If there is a surprise in this, it is in the triviality of approach. One can't help but wonder why don't we program in this style.

## 2 Integrating with the existing list-processing functions

Jan-Willem Maessen wrote:

In addition, we have this rather nice assembly of functions which work on ordinary lists. Sadly, rewriting them all to also work on NonEmptyList or MySpecialInvariantList is a nontrivial task.

That's an excellent question. Indeed, let us assume we have a function

foo:: [a] -> [a]

(whose code, if available, we'd rather not change) and we want to write something like

\l -> [head l, head (foo l)]

\l -> indeedFL l onempty (\l -> [head l, head (foo l)])

the latter function explicitly, which keeps the typesystem simple, free of subtyping and implicit coercions. One may regard

write explicitly, in any code with more than one sort of integral numbers (e.g., Int and Integer, or Int and CInt).

If we are not sure if our function foo maps non-empty lists to non-empty lists, we really should handle the empty list case:

\l -> indeedFL l onempty $ \l -> [head l, indeedFL (foo $ fromFL l) onempty' head]

If we have a hunch that foo maps non-empty lists to non-empty lists, but we are too busy to verify it, we can write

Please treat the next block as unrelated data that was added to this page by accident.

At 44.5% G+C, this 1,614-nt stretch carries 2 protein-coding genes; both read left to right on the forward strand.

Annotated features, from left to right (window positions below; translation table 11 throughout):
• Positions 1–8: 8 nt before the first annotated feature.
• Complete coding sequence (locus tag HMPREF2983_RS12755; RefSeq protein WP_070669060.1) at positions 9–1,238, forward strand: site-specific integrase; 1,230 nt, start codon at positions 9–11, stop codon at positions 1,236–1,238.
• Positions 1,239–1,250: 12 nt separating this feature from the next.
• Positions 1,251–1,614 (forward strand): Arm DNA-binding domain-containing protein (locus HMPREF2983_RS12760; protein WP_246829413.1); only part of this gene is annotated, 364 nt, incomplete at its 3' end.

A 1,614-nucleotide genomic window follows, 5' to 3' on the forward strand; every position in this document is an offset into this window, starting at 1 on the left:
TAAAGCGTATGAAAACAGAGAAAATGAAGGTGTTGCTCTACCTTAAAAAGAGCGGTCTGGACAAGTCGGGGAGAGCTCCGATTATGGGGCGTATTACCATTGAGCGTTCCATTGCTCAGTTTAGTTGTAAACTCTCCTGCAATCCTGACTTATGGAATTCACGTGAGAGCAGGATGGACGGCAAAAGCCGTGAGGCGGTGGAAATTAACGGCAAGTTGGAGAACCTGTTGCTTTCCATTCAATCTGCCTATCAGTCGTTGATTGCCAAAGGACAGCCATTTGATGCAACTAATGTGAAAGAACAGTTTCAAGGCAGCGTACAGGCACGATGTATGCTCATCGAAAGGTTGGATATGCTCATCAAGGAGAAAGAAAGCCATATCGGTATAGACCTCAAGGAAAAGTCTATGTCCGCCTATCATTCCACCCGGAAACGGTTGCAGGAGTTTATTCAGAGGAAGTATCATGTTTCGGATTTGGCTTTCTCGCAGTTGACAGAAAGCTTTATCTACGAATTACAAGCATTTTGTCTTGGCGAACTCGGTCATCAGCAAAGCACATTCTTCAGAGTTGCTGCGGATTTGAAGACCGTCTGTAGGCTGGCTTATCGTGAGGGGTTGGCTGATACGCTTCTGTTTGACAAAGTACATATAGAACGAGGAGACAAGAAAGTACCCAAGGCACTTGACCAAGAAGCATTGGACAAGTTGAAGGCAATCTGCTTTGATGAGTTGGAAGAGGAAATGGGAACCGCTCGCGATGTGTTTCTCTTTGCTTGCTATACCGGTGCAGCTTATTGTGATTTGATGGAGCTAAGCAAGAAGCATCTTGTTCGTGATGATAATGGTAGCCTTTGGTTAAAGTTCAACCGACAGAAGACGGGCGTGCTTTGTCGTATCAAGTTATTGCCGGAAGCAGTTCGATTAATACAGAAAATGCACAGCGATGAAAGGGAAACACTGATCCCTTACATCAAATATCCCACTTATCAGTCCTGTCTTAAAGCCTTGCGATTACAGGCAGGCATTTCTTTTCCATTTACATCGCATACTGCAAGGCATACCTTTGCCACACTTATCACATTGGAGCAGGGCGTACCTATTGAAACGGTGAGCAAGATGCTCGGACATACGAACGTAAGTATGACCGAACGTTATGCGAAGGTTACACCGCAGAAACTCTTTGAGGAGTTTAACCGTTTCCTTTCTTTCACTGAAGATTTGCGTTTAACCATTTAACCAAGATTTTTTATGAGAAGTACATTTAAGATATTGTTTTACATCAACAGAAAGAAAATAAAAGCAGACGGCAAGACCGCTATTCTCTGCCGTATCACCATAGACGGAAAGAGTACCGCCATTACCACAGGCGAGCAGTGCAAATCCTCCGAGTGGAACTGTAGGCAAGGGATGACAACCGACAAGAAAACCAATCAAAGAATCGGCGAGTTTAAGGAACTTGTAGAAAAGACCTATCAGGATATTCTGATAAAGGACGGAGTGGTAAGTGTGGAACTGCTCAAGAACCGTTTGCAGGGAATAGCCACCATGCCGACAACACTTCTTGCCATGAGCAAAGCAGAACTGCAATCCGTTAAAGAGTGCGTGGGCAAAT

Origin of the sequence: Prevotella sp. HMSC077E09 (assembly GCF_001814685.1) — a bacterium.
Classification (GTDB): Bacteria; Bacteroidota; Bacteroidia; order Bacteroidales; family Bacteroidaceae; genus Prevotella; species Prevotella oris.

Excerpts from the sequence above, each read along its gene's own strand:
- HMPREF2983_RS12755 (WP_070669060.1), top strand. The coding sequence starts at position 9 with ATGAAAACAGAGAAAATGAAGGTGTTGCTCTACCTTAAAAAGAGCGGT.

\l -> indeedFL l onempty $ \l -> [head l, indeedFL (foo $ fromFL l) (error msg) head] where msg = "I'm quite sure foo maps non-empty lists to " ++ "non-empty lists. I'll be darned if it doesn't."

That would get the code running. Possibly at some future date (during the code review?) I'll be called to justify my hunch, to whatever degree of formality (informal argument, formal proof) required by the policies in effect. If I fail at this justification, I'd better think what to do if the result of foo is really the empty list. If I succeed, I'd be given permission to update the module NList with the following definition

nfoo (FullList x) = FullList $ foo x

after which I could write

\l -> indeedFL l onempty (\l -> [head l, head (nfoo l)])

with no extra empty list checks.

Excerpted from the discussion on Haskell-Cafe, November 2006.

## 3 Reliable and simple approach

The above approach requires a trusted kernel of functions that assert the non-emptiness of lists. However, when implementing the kernel, and even more when you extend or alter it, you may make mistakes. The best approach to avoid even this, is to make the non-emptiness explicit in the type from the beginning:

type NonEmptyList a = (a, [a])

The first member of the pair represents the first element in the non-empty list. Now the compiler can test non-emptiness for you and you cannot cheat anymore.

This approach is extended in the non-empty package such that you can add more leading elements. That is, you can define lists with at least two or three or more elements. You can even define lists that allow for a given set of admissible list lengths. A unified interface to all these variants is provided by standard type classes like Functor, Foldable, Traversable and some custom classes. All that is achieved with Haskell 98!

## 4 Packages

These packages implement non-empty lists: